erik lundegaard

Why Breitbart’s Big Hollywood is Wrong About Almost Everything

Every other post on Breitbart’s “Big Hollywood” site is based upon the following assumptions:

  • Hollywood is full of liberals.
  • They try to inject their liberal ideals into movies.
  • These movies fail at the box office, because ...
  • ... you and I don’t like that shit.

Let’s look at these one by one.

  • Hollywood is full of liberals.

Sure, why not. Most cities are of the left, most artists are of the left, and Hollywood is a city full of artists. Plus businessmen. But we’ll let that go for now. Onward and downward.

  • They try to inject their liberal ideals into movies.

Sure, why not. Every once in a while anyway. I think of the framed portrait of Ronald Reagan that showed up whenever we dropped a defcon in 1983’s “War Games.”

But Breitbart’s second assumption comes dangerously close to the whole McCarthyite, HUAC-led and FBI-supported blacklist of the late 1940s and early 1950s. Back then, right-wing reactionaries searched for anything that might indicate leftist, un-American politics, and, in its fever dream, wound up condemning “The Best Years of Our Lives,” “Gentleman’s Agreement” and “It’s a Wonderful Life.” Among others.

This second assumption also ignores how conservative most Hollywood movies truly are. They are wish-fulfillment fantasies about men with guns who blow away objectively evil bad guys and save the day. They’re blueprints for any speech at any GOP or NRA convention.

We’ll take the last two assumptions together:

  • These movies fail at the box office, because ...
  • ... you and I don’t like that shit.

This is where Breitbart really performs a faceplant. I don’t even need a sentence to refute these two assumptions. I just need one word:


In the 21st century, there’s been no movie, particularly a big-budget movie, that contained more squishy leftist ideals (trees, etc.), and a greater attack on the right (war, etc.), than “Avatar.” It’s basically an attack on Bush, Cheney, the Iraq War, and the military industrial complex. As I stated in my review back in 2009:

Hell, it’s not even subversive. It states its apostasy out loud. “We will show the sky people they cannot take whatever they want!” Jake, the avatar, shouts before the final battle. “This is our land!”

Psst: We’re the sky people.

James Cameron’s “Avatar” is the classic Breitbart culprit: a Hollywood movie that sneaks its liberal, leftist agenda into a mainstream movie to poison us all.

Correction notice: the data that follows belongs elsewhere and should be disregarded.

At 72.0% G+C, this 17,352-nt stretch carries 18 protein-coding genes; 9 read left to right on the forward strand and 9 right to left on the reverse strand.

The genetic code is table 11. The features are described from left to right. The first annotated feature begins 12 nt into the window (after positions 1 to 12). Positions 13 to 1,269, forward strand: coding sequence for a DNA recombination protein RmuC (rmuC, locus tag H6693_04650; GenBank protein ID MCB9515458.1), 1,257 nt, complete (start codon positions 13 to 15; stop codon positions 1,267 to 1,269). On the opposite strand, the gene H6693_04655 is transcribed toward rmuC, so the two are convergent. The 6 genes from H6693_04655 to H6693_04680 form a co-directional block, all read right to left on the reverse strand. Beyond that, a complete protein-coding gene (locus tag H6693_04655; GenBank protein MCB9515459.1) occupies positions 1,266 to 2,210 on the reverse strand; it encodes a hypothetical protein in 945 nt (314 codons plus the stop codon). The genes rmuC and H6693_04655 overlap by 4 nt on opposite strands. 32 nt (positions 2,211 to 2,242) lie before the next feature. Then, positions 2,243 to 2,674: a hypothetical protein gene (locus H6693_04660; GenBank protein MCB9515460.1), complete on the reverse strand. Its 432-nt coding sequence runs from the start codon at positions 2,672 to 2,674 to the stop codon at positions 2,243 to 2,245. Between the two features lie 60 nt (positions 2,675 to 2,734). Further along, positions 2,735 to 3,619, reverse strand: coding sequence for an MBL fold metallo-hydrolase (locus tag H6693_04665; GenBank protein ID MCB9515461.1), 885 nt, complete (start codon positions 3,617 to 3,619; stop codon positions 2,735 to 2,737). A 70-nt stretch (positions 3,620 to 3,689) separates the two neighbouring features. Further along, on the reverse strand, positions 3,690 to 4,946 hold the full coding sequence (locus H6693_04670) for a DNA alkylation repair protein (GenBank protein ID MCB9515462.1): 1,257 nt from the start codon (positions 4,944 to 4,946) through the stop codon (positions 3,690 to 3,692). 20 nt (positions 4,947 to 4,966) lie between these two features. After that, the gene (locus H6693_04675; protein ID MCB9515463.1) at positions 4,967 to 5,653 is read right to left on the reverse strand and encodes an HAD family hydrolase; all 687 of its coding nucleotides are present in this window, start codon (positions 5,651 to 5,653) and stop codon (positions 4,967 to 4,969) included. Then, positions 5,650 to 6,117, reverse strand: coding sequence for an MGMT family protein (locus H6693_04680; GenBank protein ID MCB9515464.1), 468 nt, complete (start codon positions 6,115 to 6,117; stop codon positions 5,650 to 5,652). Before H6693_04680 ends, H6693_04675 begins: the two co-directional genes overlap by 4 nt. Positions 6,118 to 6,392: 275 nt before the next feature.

And how did it do at the box office? You might have heard a little something-something about it. I think the first something was 2.7 and the second was billion. That’s what it grossed worldwide: $2.7 billion. No. 2 all-time also belongs to Cameron: “Titanic” at $2.1 billion. Third is “Marvel’s The Avengers” at $1.5 billion. Fourth, the last “Harry Potter,” is at $1.3 billion.

In other words, only two other movies are within half of what “Avatar,” with its awful, anti-GOP message, grossed.

I’m not saying “Avatar” did this well because it liked trees and disliked war, or because its heroic native peoples attacked a military-corporate complex hell-bent on exploiting natural resources for its own financial gain. I’m saying that whenever Breitbart’s Big Hollywood makes its four big assumptions at the top of this post, they need to solve a problem like “Avatar.” Or at least address it. And they never do. 


Sooner or later, you always have to wake up.

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Posted at 06:17 AM on Fri. Apr 11, 2014 in category What Liberal Hollywood?  


Daniel wrote:

What bothers me the most about the Breitbart site is the assumption that there is a narrow political agenda in most movie-making. I doubt that is the case. Yes, it happens (as with “Avatar”, but even a movie like “12 Years a Slave,” which is intentionally politically resonant, is not strictly speaking liberal or conservative - and it certainly isn't Democratic or Republican. The same can generally be said of the “one man with a gun” movies that you've mentioned. In “Die Hard,” the government is consistently portrayed as incompetent, but is this meant to be a conservative message? I doubt it. Scoring political points is not the rubric of movie-making as a general rule. As I write this, I seem to recall that you made a similar point at one time, but, nevertheless, if Breitbart gets something wrong, it is not only that movies with a liberal theme can find, and frequently have found, a sizable audience, but also that movies can rarely be aptly described in terms such as liberal or conservative.

Comment posted on Fri. Apr 11, 2014 at 06:46 PM

Erik wrote:


Very nice points. Very, very true.

We could even go further. Scoring political points is not the rubric of most things as a general rule. It's not of the mainstream media, for example. It is of Fox News, though.

The earlier point I made about this might have been here:

Or it might have been earlier. But I often lose track of it when I follow people like the Breitbart folks down the rabbit hole of their logic. Thanks for letting me come up for air.

Comment posted on Sat. Apr 12, 2014 at 07:28 AM
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